Carrie S. Allen
October 1, 2019
Kids Can Press
Blurb: When a determined girl is confronted with the culture of toxic masculinity, it’s time to even the score.
Michigan Manning lives for hockey, and this is her year to shine. That is, until she gets some crushing news: budget cuts will keep the girls’ hockey team off the ice this year.
If she wants colleges to notice her, Michigan has to find a way to play. Luckily, there’s still one team left in town …
The boys’ team isn’t exactly welcoming, but Michigan’s prepared to prove herself. She plays some of the best hockey of her life, in fact, all while putting up with changing in the broom closet, constant trash talk and “harmless” pranks that always seem to target her.
But once hazing crosses the line into assault, Michigan must weigh the consequences of speaking up — even if it means putting her future on the line.
Michigan vs. The Boys goes on sale on October 1. You can pre-order here: Amazon
I have read several novels about a girl playing on the boys’ hockey team before but none has been as gritty and unflinching as Carrie S. Allen’s Michigan vs. The Boys.
A decreased school budget forces the cutting of the two least performing sports teams at Michigan Manning’s public high school. Unfortunately, one of them happens to be the girls’ hockey, which Michigan plays on. If she wants to continue to play the sport she loves, her only recourse is to try out for the boys’ team. She makes the team, but that ends up being just the beginning of her battles.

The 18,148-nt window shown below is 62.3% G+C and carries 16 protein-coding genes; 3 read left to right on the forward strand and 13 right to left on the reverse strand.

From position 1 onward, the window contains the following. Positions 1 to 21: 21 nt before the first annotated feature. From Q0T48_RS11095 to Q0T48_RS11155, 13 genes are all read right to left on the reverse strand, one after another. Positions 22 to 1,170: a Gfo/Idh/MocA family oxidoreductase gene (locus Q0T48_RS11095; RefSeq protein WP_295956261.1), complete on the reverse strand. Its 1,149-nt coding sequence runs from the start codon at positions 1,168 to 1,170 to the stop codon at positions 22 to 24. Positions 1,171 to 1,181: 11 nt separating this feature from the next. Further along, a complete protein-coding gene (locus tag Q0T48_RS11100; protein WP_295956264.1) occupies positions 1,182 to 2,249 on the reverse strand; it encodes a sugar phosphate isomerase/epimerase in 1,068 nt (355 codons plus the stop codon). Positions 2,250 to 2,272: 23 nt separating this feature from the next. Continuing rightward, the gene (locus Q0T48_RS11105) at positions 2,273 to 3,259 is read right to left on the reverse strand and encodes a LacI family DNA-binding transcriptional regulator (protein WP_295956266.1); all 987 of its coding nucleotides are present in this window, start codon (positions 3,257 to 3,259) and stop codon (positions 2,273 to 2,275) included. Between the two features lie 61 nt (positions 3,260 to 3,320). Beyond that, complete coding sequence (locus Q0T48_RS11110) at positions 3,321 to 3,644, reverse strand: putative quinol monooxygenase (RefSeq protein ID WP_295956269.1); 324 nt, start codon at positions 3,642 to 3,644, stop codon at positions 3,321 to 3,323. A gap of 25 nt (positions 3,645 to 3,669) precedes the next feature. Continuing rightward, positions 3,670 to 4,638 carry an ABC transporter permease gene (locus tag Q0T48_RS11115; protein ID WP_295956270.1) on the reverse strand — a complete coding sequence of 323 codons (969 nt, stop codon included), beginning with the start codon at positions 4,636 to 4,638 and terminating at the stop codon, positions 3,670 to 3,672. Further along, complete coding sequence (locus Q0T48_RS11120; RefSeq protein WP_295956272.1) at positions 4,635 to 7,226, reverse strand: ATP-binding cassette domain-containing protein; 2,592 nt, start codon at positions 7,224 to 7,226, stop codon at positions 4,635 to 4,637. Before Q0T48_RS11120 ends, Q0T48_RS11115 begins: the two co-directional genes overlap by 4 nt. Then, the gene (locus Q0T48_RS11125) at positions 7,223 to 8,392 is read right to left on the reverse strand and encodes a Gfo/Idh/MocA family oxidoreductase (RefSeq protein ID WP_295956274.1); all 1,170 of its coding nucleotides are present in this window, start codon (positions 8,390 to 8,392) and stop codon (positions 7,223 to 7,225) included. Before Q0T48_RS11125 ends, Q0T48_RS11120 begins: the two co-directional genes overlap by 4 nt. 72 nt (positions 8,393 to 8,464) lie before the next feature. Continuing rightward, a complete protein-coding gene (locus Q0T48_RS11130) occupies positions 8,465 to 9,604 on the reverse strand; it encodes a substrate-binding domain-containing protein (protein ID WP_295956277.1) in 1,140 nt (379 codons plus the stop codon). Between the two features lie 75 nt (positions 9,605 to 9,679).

The boys on the team don’t care that Michigan is a good player or that their team is actually winning because of her. They don’t care that scouts are in the stands because Michigan has been leading them to victory. What they care about is that she’s a girl who took the spot from a boy. The boys create a beyond toxic environment. At one point in time that would have tested believably for me, that these boys care more about a girl being on the team than winning but lately we’ve become aware just how badly people can behave (and that’s putting it mildly) when their misguided beliefs are tested.
The “up” moments in Michigan vs. The Boys are tempered by the “bad,” so that the reader experiences an emotional roller coaster that doesn’t let up until the “girl power” ending. While the ending was satisfying, what wasn’t was how alone Michigan was, how isolated.
Michigan vs. The Boys is definitely not for the squeamish and there are some infuriating and cringe-worthy moments that might not be suitable for all readers. There are some feel-good moments and many that aren’t, but they are realistic as well as frustrating.
I sprinted through Michigan vs. The Boys; it’s just that kind of read.
If you like YA sports novels, themes of David vs. Goliath, girl power, the underdog winning, than you should read Michigan vs. The Boys.
I received an ARC in exchange for an honest review.